The common theme in these in vitro models used to obtain M. tuberculosis dormancy is inhibition of respiration. The DosR regulon is a set of at least 48 coregulated genes that are induced by three conditions that inhibit aerobic respiration: hypoxia, NO, and CO (42). Induction of the DosR regulon closely mirrors inhibition of respiration, indicating that control of the regulon is linked to the aerobic respiratory state of the bacilli (43). Several studies have shown that the DosR regulon is controlled by a three-component regulatory system composed of two sensor histidine kinases, DosS and DosT, and a response regulator, DosR (42). DosS and DosT both bind the respiration-impairing gases NO and CO (19, 20, 38), further supporting the hypothesis that the DosR regulon responds to, and is important during, conditions that do not allow aerobic respiration. Although the majority of the DosR-regulated genes have not been characterized, the timing of their induction combined with the conditions under which they respond suggests that they may play a role in adaptation of M. tuberculosis to its host environment. Consistent with this notion, DosR regulon genes are induced in the lungs of M. tuberculosis-infected mice (43), as well as in interferon-gamma-activated murine macrophages (34) and guinea pigs (37).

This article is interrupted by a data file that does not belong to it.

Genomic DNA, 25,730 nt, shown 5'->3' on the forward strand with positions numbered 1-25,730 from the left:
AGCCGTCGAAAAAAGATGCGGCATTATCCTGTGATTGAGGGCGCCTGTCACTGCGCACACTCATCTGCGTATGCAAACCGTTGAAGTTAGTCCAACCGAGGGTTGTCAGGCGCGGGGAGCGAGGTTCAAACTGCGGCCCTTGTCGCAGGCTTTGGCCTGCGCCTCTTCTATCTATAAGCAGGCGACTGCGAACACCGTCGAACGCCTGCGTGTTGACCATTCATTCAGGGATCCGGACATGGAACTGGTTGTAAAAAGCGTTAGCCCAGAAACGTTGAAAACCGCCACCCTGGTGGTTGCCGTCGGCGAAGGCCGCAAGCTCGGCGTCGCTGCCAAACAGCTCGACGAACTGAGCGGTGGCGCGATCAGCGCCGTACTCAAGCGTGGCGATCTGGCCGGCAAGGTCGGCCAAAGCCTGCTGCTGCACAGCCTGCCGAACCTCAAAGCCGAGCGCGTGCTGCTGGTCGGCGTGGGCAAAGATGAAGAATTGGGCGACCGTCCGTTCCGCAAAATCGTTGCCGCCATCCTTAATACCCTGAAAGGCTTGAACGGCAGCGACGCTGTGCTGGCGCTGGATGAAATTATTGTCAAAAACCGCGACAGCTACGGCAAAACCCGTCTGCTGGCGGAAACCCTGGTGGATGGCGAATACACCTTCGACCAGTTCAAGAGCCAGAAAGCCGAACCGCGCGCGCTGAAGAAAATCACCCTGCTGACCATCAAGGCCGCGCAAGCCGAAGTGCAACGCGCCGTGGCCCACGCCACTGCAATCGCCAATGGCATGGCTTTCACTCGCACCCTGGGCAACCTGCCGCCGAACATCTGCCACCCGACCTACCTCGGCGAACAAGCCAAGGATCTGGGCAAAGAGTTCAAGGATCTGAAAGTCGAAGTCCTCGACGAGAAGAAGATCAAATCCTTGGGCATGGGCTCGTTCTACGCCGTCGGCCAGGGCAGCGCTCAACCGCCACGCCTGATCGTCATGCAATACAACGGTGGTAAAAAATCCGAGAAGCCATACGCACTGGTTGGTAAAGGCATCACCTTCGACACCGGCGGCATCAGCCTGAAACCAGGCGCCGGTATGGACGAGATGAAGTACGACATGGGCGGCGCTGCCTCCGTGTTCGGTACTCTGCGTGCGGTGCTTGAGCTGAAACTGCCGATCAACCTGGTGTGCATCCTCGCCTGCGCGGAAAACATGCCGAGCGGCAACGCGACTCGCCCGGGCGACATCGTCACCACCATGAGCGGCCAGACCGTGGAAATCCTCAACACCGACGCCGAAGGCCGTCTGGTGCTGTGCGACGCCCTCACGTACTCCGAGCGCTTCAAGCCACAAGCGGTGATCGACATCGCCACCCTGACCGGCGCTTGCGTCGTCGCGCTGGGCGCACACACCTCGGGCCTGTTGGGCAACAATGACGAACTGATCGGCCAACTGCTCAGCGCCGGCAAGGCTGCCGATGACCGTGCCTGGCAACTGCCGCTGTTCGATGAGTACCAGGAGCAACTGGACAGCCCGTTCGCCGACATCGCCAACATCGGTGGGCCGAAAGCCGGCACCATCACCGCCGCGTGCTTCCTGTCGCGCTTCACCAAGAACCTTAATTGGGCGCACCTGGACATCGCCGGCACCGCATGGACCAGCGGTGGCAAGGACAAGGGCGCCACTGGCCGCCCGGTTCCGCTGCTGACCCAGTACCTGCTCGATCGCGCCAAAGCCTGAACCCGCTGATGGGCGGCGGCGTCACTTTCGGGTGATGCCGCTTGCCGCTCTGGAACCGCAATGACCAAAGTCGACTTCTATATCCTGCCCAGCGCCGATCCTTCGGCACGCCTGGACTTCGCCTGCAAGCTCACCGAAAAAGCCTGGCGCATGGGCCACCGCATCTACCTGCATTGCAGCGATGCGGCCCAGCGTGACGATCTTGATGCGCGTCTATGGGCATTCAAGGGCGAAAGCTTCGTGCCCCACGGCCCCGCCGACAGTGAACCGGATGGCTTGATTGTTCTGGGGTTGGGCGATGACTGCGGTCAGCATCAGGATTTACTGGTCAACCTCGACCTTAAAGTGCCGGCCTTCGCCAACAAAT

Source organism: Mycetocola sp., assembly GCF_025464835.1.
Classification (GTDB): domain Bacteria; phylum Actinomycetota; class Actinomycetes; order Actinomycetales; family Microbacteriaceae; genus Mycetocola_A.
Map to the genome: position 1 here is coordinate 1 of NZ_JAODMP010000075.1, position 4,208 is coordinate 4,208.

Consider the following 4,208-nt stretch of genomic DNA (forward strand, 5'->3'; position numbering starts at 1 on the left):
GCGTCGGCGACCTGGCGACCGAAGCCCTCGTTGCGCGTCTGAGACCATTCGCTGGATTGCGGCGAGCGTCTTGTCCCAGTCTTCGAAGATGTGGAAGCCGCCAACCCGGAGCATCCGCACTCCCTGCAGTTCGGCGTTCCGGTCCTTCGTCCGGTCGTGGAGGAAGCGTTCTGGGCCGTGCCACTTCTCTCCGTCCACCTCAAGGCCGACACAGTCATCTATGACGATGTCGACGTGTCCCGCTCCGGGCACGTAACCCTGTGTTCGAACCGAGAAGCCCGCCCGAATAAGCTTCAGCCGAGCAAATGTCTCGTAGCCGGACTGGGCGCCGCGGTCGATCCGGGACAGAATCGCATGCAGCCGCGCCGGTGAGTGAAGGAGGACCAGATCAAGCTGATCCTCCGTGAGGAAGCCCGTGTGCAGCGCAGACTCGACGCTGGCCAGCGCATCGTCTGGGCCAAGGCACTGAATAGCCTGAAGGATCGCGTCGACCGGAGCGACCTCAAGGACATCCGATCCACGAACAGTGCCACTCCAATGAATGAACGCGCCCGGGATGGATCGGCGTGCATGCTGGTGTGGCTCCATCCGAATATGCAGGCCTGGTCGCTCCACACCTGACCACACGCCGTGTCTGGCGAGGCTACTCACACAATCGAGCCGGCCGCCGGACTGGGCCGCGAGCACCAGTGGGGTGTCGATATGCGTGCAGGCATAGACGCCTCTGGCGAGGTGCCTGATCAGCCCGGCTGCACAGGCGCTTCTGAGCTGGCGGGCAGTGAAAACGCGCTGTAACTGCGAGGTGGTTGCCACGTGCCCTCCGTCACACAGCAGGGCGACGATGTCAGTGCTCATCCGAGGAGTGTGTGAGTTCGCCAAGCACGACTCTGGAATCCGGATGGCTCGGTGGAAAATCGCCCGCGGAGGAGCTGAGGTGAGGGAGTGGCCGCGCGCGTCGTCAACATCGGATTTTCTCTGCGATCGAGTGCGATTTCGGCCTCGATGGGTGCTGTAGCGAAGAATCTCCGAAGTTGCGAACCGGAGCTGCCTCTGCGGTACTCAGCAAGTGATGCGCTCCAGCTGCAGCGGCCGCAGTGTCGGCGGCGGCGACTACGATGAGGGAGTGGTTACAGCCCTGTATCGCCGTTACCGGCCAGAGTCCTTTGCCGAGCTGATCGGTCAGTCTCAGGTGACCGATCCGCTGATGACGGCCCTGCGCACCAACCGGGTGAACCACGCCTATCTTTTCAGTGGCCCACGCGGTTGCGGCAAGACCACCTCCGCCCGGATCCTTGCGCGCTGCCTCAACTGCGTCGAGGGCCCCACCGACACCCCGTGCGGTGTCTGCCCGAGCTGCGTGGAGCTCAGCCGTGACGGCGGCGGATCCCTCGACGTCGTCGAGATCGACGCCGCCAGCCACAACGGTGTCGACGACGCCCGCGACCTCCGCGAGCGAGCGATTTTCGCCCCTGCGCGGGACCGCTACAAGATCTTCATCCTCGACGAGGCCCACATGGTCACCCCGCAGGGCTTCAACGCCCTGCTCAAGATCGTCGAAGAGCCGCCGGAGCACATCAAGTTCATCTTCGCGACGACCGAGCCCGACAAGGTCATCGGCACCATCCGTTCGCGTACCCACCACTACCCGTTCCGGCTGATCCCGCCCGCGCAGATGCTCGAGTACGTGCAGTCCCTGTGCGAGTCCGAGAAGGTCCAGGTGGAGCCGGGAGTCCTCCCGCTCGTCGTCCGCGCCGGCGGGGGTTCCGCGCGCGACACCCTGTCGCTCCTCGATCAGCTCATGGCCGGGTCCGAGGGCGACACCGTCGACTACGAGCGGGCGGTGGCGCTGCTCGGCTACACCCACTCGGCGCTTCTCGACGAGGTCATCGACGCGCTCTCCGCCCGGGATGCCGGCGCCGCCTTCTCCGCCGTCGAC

Several studies have suggested that the DosR regulon plays a role in latent infection and in persistence in animal models that resemble human infection in some respects. Leyten et al. found that latently infected humans are more likely than humans with active infections to bear T cells specific for DosR regulon antigens (23), suggesting that the regulon is expressed during latency. Two recent studies confirmed that there is an immune response to DosR regulon antigens during latent infection (4, 36). Further evidence for clinical relevance in humans comes from a study showing that M. tuberculosis in sputum expresses the DosR regulon (15). The importance of this regulon for persistence in rabbit and guinea pig models was demonstrated by data showing a 2-log decrease in recovery of a DosR mutant 2 weeks (guinea pig) and 8 weeks (rabbit) after aerosol infection (11). A DosR mutant was also found to be significantly attenuated in guinea pig infection (26), further supporting the notion that the DosR regulon is required for persistence in vivo. It should be noted that in both studies showing the DosR phenotype (11, 26), full complementation and reversion to full virulence were not observed. However, it is now known that regulation of dosR expression is quite complex. Multiple regulatory sequences exist in and upstream of Rv3134c, the gene directly upstream of dosR (8). Failure to include such a regulatory sequence in a complemented strain would likely result in misregulation of dosR and poor complementation. Studies of DosR regulon mutants for murine infection have produced inconsistent findings that vary from hypervirulent (30) to attenuated (11) and not attenuated (3, 31). When animal models are compared, it is important to remember that M. tuberculosis-induced granulomas in primates, rabbits, and guinea pigs develop caseous necrosis and are hypoxic and/or anaerobic, while M. tuberculosis induced-granulomas in mice are neither hypoxic nor anaerobic (2, 21, 41). Furthermore, M. tuberculosis divides regularly in chronic murine infections (16), in contrast to the replication during latent infections, as demonstrated in the studies of Lillebaek et al. (24, 25). Such studies underscore the significant differences between models.